License expiration part of shift in focus for streaming company
Netflix recently announced that they were going to be making a more concentrated move towards originally created contented – and they’ve had success at that so far, including the Kevin Spacey starring House Of Cards. However, the company is also showing what some might deem to be an arrogant stance towards its existing deals with those whose programs and films it’s already sharing – and even if it is their intention to switch towards original content, they could be shooting themselves in the foot by doing things like this: losing almost 2000 movies from its streaming video archive.
Mashable reports that titles owned by Warner Bros., MGM and Universal will shortly only be available through the Warner Archive Instant service after an end to the licensing deal between them and Netflix. The company probably aren’t panicking as much as their subscribers are – like we said, we think this is part of some sort of plan of theirs – and the titles that are being lost maybe aren’t as substantial as you might think. For instance Mashable points out that the only one it’s really going to miss is Cruel Intentions – a teen classic for sure – but also highlights Deep Impact and Caged Fury as others to go south. Exactly.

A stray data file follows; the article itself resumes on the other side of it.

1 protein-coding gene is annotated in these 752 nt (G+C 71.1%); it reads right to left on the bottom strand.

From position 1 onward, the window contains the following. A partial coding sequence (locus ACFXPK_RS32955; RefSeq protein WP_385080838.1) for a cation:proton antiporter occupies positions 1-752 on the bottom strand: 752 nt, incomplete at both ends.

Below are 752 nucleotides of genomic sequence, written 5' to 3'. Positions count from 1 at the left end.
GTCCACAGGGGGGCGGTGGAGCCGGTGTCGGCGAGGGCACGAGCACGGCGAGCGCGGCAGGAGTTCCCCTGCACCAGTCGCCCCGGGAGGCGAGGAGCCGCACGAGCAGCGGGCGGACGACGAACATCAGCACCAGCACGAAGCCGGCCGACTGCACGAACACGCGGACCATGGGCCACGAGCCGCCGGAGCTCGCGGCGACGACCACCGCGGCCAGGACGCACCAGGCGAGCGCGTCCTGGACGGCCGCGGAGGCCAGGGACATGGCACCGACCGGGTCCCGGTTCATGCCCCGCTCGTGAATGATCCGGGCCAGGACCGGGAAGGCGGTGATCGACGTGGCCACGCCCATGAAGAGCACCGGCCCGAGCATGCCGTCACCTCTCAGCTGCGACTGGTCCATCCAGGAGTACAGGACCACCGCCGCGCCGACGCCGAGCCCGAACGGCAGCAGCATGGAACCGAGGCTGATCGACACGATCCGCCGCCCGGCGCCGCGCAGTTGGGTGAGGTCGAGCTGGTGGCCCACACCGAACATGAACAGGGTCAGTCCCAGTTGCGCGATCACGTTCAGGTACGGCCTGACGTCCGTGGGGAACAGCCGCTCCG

However, what this could be is a precedent for the way that Netflix are going, with a Viacom deal possibly lapsing too – though according to Deadline they say they’re in still talks with the streaming company. That would mean the end of shows from Nickelodeon, MTV, VH1 and BET. A statement from Netflix read: “Netflix is a dynamic service, we constantly update the TV shows and movies that are available to our members. We will add more than 500 titles May 1, but we also have titles expiring, this ebb and flow happens all the time."
Sarah Michelle Gellar's Cruel Intentions unavailable? Monsters!